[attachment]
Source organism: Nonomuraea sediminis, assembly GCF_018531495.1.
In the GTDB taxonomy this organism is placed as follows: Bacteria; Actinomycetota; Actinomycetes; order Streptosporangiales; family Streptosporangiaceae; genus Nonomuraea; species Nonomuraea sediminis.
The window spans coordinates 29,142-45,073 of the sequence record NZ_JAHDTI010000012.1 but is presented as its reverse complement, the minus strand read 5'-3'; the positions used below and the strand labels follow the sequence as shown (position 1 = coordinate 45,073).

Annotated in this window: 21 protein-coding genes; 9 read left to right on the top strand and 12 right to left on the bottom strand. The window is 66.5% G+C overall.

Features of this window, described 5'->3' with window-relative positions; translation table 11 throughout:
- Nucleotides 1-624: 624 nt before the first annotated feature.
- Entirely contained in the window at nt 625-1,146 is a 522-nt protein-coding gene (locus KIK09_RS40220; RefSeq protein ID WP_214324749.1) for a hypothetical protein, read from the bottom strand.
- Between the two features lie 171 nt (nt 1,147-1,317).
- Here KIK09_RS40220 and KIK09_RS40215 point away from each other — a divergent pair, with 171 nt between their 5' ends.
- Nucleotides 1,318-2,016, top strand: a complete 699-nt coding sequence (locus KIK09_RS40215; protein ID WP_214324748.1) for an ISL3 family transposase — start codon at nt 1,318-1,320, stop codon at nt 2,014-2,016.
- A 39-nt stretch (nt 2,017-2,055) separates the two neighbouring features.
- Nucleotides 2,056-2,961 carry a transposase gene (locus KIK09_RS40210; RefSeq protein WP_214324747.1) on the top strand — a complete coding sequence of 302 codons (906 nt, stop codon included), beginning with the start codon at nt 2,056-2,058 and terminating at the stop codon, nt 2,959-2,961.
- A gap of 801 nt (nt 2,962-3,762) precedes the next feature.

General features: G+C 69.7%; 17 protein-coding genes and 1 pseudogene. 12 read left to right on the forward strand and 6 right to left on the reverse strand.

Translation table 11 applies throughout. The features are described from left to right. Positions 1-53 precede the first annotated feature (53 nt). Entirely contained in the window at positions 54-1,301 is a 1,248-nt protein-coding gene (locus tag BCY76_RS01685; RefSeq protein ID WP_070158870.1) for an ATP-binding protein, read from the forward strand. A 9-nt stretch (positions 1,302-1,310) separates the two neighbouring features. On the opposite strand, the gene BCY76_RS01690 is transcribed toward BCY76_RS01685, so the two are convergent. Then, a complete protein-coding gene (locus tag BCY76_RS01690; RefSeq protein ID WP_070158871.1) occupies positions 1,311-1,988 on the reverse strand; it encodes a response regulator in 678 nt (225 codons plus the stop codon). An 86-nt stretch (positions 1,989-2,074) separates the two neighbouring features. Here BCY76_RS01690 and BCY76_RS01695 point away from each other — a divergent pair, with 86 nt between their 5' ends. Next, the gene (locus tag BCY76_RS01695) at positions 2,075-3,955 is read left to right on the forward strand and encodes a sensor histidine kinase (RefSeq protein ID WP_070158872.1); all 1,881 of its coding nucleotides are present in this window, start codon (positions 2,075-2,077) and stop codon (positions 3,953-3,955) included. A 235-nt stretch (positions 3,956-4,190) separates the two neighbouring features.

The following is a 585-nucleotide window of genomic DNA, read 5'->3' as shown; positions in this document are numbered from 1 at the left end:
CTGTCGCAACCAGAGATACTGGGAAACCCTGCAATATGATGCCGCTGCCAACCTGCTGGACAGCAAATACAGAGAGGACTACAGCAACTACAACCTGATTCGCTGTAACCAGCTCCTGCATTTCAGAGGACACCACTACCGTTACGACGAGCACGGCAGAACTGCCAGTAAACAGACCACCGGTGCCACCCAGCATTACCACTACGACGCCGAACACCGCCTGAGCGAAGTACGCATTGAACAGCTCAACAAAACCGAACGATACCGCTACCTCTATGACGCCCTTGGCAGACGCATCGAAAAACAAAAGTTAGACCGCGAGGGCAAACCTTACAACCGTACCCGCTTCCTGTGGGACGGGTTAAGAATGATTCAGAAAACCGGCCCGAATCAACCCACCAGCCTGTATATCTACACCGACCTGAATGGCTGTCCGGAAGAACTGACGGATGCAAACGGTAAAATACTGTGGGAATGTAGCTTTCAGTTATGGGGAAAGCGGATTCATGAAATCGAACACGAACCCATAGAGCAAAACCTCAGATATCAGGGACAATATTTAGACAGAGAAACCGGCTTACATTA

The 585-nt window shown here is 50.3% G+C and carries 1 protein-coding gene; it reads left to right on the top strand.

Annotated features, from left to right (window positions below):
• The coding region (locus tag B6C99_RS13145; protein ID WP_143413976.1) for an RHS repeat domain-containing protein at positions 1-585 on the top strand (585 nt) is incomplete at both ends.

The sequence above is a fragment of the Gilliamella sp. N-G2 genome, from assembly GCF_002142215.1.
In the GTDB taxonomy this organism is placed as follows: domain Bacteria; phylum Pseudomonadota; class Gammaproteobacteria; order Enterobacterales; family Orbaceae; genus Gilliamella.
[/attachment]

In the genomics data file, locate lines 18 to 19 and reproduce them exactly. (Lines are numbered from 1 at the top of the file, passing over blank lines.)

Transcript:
The 585-nt window shown here is 50.3% G+C and carries 1 protein-coding gene; it reads left to right on the top strand.

Annotated features, from left to right (window positions below):